If during a lawful pat-down for weapons of a suspect’s outer clothing a police officer feels an object whose contour or mass makes its identity immediately apparent, there has been no invasion of the suspect’s privacy beyond that already authorized by the officer’s search for weapons. Minnesota v. Dickerson, 508 U.S. 366, 375-76 (1993). “[I]f the object is contraband, its warrantless seizure would be justified by the same practical considerations that inhere in the plain-view context.” Id.

In the case before us, Officer O’Donnell conducted an unlawful search of Jones and unlawfully seized from his rear jeans pocket, a plastic bag containing what appeared to be nine rocks of crack cocaine. There is no question that the initial stop of Jones was proper. When Jones saw the police officer approaching him, he fled carrying a handgun in his right hand. When apprehended by Officer O’Donnell, Jones lost possession of the weapon. Another officer subsequently recovered it. Officer O’Donnell testified that he handcuffed Jones and placed him in investigative detention. Officer O’Donnell was clear in stating that Jones was not placed under arrest at that time.[7]

When asked at the suppression hearing why he conducted the search of Jones, Officer O’Donnell stated:

Basically, the time of night, the numerous calls to the area about specifically drug dealing, the fact that [Jones] broke and ran at police presence and the fact that he had a firearm on his person — well, in his hand as he ran. Those things all together. I believed – I was fairly certain that there were some types of narcotics or other illegal substance on his person.

(Emphasis added). Officer O’Donnell’s stated intent in conducting a search of Jones was to recover narcotics or other illegal substances, not to determine whether Jones had additional weapons on his person. We therefore conclude that Officer O’Donnell’s actions exceeded the permissible scope of the limited search for weapons.

B. INEVITABLE DISCOVERY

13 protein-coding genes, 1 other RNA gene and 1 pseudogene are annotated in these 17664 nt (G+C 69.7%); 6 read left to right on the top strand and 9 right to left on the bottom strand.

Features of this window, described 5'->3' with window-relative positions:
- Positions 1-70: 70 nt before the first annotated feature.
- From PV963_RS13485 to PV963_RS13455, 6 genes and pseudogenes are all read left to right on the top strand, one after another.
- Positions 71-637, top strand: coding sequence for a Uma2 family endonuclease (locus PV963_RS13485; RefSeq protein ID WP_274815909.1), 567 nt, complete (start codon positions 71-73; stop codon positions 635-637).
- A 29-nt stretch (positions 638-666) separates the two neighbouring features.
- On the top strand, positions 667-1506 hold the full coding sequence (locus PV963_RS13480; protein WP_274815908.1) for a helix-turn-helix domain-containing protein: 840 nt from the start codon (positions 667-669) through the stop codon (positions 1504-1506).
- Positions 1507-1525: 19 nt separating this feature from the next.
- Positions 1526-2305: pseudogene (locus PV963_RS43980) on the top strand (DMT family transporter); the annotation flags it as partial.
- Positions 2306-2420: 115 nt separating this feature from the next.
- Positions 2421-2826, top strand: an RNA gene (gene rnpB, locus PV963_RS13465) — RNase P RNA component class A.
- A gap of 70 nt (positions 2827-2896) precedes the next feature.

The trial court incorrectly relied on the doctrine of inevitable discovery in reaching its decision regarding the issue of attempted possession of cocaine. Application of the doctrine of inevitable discovery requires the Commonwealth to show three things: (1) a reasonable probability that the evidence in question would have been discovered by lawful means, but for the police misconduct; (2) the leads making discovery inevitable were possessed by the police at the time of the misconduct; and (3) the police also prior to the misconduct were actively pursuing the alternative line of investigation. Walls v. Commonwealth, 2 Va.?App. 639, 656, 347 S.E.2d 175, 185 (1986). The Commonwealth failed to prove the existence of these factors in this case. There was no specific complaint concerning Jones, so there were no leads for the police to follow prior to the police misconduct. In addition, Officer O’Donnell was not actively pursuing any alternative line of investigation. The inevitable discovery cannot be the direct result of the initial unlawful search, but rather must be independent of it.

We reverse the judgment of the trial court finding Jones guilty of attempted possession of cocaine and order the charge dismissed.

III. ADMISSION OF JUVENILE RECORDS

We next consider whether the trial court erred in admitting the juvenile petition and accompanying records.

“The admissibility of evidence is within the broad discretion of the trial court, and a ruling will not be disturbed on appeal in the absence of an abuse of discretion.” Blain v. Commonwealth, 7 Va.?App. 10, 16, 371 S.E.2d 838, 842 (1988). “Evidence is admissible if it is both relevant and material.” Evans-Smith v. Commonwealth, 5 Va.?App. 188, 196, 361 S.E.2d 436, 441 (1987).

Braxton v. Commonwealth, 26 Va.?App. 176, 186, 493 S.E.2d 688, 692 (1997).

The Commonwealth offered as evidence a certified copy of a petition and accompanying papers from the Charlottesville Juvenile and Domestic Relations District Court. The petition indicated that the records were those of James Sylvester Jones. However, the social security number was shown as unknown. Jones contends that the Commonwealth failed to prove that the juvenile petition in fact pertained to him and as a result, should not have been admitted into evidence. We disagree.

Officer O’Donnell testified that the petition and accompanying records were obtained using information provided by Jones. Jones supplied Officer O’Donnell with his name, date of birth, and social security number. With that information in hand, Officer O’Donnell obtained the petition and accompanying records. The trial court did not abuse its discretion in admitting the juvenile petition and accompanying records.

IV. POSSESSION OF A FIREARM BY A CONVICTED FELON